And so Charlie Bobrinskoy, our vice chairman, has led us through a process to come up with our own proprietary debt ratings. And we look at a myriad of extra layers of analysis to help us make sure that we won't have that kind of downside volatility often caused by weak balance sheets. And as you know, a lot of companies just did not factor in the '08-'09 crisis, and so therefore they weren't strong enough financially to handle it. Companies made acquisitions at the wrong time, bought back stock at the wrong time, didn't use their cash as conservatively as they should have. So that's a major improvement that we've made in terms of our own proprietary debt ratings.
The other thing we've done, which is consistent with what we've learned from working with Morningstar, is we use a lot of your work in determining the moat ratings of our companies, because our portfolios have always done well relative to peers in the percentage of our companies that have moats. But we decided we wanted to make sure we had our own analysis of the moats of each and every one of our companies, and to determine whether the moats were growing or strengthening or weakening or staying the same. And we felt that was another added layer of conservatism to our approach to make sure that we could articulate in our weekly research meetings the strength of the moat in each and every one of our companies.
Davis: I know, since the crisis, since early 2009, the funds have outperformed quite substantially, but have you also found that in the moments of volatility, that these risk measures have proven effective.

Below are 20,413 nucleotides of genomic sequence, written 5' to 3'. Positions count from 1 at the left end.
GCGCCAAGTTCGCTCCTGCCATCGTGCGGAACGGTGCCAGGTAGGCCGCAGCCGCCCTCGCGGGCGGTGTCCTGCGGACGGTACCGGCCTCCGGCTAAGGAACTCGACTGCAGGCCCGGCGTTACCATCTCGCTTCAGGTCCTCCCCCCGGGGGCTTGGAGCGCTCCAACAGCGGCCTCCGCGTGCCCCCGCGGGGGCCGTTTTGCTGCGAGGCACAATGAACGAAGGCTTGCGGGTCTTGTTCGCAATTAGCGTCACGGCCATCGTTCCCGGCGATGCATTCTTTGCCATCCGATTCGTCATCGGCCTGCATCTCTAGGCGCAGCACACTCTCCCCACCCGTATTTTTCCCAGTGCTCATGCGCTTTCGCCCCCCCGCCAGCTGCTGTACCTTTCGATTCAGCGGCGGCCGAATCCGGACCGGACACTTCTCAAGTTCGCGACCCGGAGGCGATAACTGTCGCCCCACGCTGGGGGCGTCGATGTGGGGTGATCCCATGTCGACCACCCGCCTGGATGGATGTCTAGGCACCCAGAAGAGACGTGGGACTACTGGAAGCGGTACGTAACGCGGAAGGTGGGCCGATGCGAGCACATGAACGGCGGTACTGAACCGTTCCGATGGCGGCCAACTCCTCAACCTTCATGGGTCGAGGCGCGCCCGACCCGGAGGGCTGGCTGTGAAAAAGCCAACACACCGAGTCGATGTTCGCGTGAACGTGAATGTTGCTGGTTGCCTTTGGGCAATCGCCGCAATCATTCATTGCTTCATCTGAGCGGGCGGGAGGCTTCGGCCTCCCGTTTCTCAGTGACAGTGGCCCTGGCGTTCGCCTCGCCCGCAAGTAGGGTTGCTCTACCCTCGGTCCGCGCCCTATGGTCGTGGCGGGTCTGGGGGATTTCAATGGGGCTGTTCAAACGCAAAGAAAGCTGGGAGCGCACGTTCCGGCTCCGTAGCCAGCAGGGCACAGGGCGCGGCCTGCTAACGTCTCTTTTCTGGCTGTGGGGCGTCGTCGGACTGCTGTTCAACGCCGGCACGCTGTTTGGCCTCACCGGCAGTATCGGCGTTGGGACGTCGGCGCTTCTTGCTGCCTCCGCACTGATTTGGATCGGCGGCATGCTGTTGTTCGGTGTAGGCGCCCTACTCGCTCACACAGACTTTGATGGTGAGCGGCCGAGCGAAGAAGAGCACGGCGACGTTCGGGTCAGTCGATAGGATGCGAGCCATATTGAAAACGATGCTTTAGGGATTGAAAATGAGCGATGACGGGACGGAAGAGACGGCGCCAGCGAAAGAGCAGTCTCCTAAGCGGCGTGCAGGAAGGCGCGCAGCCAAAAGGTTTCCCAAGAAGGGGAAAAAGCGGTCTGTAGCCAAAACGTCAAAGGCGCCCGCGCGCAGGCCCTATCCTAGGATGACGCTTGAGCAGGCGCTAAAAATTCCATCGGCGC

Rogers: Well, you know, it's really fascinating to me what's happened in this great recovery. You're right, we have had a terrific 3 1/2 year run since March of 2009; at different times we were showing top-of-the-charts performance over that recovery, and some of it was because of the improvements in our processes and the strength of our team being battle-tested through that period.
But the other thing we've learned is that our portfolios might continue to be more volatile because we're finding the best bargains in the higher-beta stocks, and it's interesting to me that what's happened in this risk-aversion world--I was just talking to [Morningstar CEO] Joe Mansueto about it, about how people have gotten so fearful today--and so what happens is, not only are they putting money into cash and fixed income, but they're buying the safest equities they can find, the steady-Eddies. So companies like Clorox that we owned forever, over 20 years in the firm, it got to 17-18 times earnings, even though its growth rate is going to be mid-single digits, but everyone wanted to be in those kind of safe businesses.
We sold a company like Clorox and put the money into companies where they had a higher beta, but in effect, those companies are going to grow 12%, 14%, 15% a year, and they were selling at multiples closer to single digits, not 20. And so great companies like CB Richard Ellis and Jones Lang LaSalle in real estate services, consumer companies like Royal Caribbean, the cruise line company, selling at 10 times earnings. A company like Gannett at 5 times earnings.
And you look at a lot of these companies, people perceive that they are still the same risky company they were three years ago, and they think they'll perform the same way in the next bear market as they did the last time, but people are not doing the homework to find out these companies have diversified their products, diversified geographically, strengthened their balance sheets. So we think we're getting the best of both worlds. Companies that are cheaper, better companies, growing faster, but selling at real bargains because of this race toward risk aversion.
Davis: John, I really appreciate you joining us here at the Morningstar Conference. I'm Christopher Davis. Thank you for watching.